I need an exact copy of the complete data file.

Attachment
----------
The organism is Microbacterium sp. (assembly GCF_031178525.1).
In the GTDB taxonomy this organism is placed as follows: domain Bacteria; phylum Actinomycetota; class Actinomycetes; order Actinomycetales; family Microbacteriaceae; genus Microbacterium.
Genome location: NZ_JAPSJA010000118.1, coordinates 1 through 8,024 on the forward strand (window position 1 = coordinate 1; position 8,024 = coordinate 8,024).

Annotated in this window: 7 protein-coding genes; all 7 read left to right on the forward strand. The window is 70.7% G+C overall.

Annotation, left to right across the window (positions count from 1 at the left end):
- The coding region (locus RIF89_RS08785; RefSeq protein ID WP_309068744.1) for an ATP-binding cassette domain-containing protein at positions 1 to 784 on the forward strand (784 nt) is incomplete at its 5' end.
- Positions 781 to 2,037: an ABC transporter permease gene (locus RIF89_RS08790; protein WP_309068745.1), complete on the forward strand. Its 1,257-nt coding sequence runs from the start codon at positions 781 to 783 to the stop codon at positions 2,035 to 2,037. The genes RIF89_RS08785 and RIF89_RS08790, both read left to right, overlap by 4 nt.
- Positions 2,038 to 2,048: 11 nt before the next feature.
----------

The organism is Microbacterium sp. (assembly GCF_031178525.1).
In the GTDB taxonomy this organism is placed as follows: domain Bacteria; phylum Actinomycetota; class Actinomycetes; order Actinomycetales; family Microbacteriaceae; genus Microbacterium.
Genome location: NZ_JAPSJA010000118.1, coordinates 1 through 8,024 on the forward strand (window position 1 = coordinate 1; position 8,024 = coordinate 8,024).

Annotated in this window: 7 protein-coding genes; all 7 read left to right on the forward strand. The window is 70.7% G+C overall.

Annotation, left to right across the window (positions count from 1 at the left end):
- The coding region (locus RIF89_RS08785; RefSeq protein ID WP_309068744.1) for an ATP-binding cassette domain-containing protein at positions 1 to 784 on the forward strand (784 nt) is incomplete at its 5' end.
- Positions 781 to 2,037: an ABC transporter permease gene (locus RIF89_RS08790; protein WP_309068745.1), complete on the forward strand. Its 1,257-nt coding sequence runs from the start codon at positions 781 to 783 to the stop codon at positions 2,035 to 2,037. The genes RIF89_RS08785 and RIF89_RS08790, both read left to right, overlap by 4 nt.
- Positions 2,038 to 2,048: 11 nt before the next feature.